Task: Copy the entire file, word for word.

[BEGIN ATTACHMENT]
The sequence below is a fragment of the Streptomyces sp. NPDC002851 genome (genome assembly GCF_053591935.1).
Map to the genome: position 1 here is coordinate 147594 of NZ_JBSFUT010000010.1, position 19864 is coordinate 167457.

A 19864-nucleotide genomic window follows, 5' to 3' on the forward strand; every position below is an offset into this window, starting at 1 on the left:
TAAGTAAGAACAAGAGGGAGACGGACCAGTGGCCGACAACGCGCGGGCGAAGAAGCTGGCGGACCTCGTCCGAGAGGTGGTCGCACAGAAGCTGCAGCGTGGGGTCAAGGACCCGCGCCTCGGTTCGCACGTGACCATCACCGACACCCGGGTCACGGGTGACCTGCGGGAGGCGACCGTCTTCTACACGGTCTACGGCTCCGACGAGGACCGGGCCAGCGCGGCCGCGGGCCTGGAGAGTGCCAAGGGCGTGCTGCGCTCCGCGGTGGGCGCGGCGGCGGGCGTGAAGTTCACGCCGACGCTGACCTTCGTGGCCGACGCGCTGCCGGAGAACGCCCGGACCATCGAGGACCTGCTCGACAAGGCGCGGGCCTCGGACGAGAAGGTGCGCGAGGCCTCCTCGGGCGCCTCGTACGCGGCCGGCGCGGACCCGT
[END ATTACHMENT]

The sequence below is a fragment of the Streptomyces sp. NPDC002851 genome (genome assembly GCF_053591935.1).
Map to the genome: position 1 here is coordinate 147594 of NZ_JBSFUT010000010.1, position 19864 is coordinate 167457.

A 19864-nucleotide genomic window follows, 5' to 3' on the forward strand; every position below is an offset into this window, starting at 1 on the left:
TAAGTAAGAACAAGAGGGAGACGGACCAGTGGCCGACAACGCGCGGGCGAAGAAGCTGGCGGACCTCGTCCGAGAGGTGGTCGCACAGAAGCTGCAGCGTGGGGTCAAGGACCCGCGCCTCGGTTCGCACGTGACCATCACCGACACCCGGGTCACGGGTGACCTGCGGGAGGCGACCGTCTTCTACACGGTCTACGGCTCCGACGAGGACCGGGCCAGCGCGGCCGCGGGCCTGGAGAGTGCCAAGGGCGTGCTGCGCTCCGCGGTGGGCGCGGCGGCGGGCGTGAAGTTCACGCCGACGCTGACCTTCGTGGCCGACGCGCTGCCGGAGAACGCCCGGACCATCGAGGACCTGCTCGACAAGGCGCGGGCCTCGGACGAGAAGGTGCGCGAGGCCTCCTCGGGCGCCTCGTACGCGGCCGGCGCGGACCCGT